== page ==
Article date: August 2013
The European Medicines Agency’s Committee on Medicinal Products for Human Use has reviewed the benefits and risks of the antiemetic metoclopramide. The review was done at the request of the French medicines regulatory agency (ANSM), following concerns over side effects and efficacy. The review confirmed the well known risks of neurological effects such as short-term extrapyramidal disorders and tardive dyskinesia. The conclusion of the review was that these risks outweigh the benefits in long-term or high-dose treatment.
The EU review has recommended changes that include a restriction to the dose and duration of use to help minimise the risk of potentially serious neurological adverse effects. The risk of acute neurological effects is higher in children than in adults.
Advice for healthcare professionals
Indications and use in adults and children:
- in adults, metoclopramide remains indicated for:
- prevention of postoperative nausea and vomiting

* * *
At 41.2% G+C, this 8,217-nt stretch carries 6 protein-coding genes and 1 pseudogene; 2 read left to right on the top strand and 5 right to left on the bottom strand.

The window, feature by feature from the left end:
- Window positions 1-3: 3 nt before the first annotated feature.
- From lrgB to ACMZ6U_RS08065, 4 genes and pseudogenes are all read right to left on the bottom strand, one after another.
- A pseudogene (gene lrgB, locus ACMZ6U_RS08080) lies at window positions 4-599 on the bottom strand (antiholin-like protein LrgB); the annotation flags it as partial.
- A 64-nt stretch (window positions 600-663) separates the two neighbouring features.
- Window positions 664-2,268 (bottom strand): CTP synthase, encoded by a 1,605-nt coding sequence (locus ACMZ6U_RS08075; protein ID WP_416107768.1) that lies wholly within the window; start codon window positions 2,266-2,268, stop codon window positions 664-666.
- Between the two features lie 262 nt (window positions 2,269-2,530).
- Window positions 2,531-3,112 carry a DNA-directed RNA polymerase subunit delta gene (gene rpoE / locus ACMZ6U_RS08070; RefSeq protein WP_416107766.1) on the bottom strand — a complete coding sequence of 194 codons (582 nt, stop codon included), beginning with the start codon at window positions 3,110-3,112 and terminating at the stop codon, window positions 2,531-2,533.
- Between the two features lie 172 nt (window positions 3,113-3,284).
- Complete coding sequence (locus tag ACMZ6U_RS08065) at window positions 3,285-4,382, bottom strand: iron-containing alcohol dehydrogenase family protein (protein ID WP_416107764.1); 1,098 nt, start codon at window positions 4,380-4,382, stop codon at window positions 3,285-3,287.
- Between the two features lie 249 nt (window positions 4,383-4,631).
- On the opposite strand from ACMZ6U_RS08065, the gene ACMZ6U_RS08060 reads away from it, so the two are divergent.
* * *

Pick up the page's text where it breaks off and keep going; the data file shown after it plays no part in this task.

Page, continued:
- radiotherapy-induced nausea and vomiting
- delayed (but not acute) chemotherapy-induced nausea and vomiting
- symptomatic treatment of nausea and vomiting, including that associated with acute migraine (where it may also be used to improve absorption of oral analgesics)
- in children, age 1–18 years, metoclopramide should only be used as a second-line option for prevention of delayed chemotherapy-induced nausea and vomiting, and for treatment of established postoperative nausea and vomiting
- use of metoclopramide is contraindicated in children younger than 1 year
- metoclopramide should only be prescribed for short-term use (up to 5 days)
- for adults, the maximum dose in 24 hours is 30 mg (or 0.5 mg per kg bodyweight) - the usual dose is 10 mg up to three times a day
- in children age 1 year or older, the recommended dose is 0.1–0.15 mg per kg bodyweight, repeated up to 3 times a day - the maximum dose in 24 hours is 0.5 mg per kg bodyweight
- intravenous doses should be administered as a slow bolus over at least 3 minutes to reduce the risk of adverse effects
- oral liquid formulations should be given via an appropriately designed, graduated oral syringe to ensure dose accuracy in children
Article citation: Drug Safety Update vol 7 issue 1, August 2013: S2.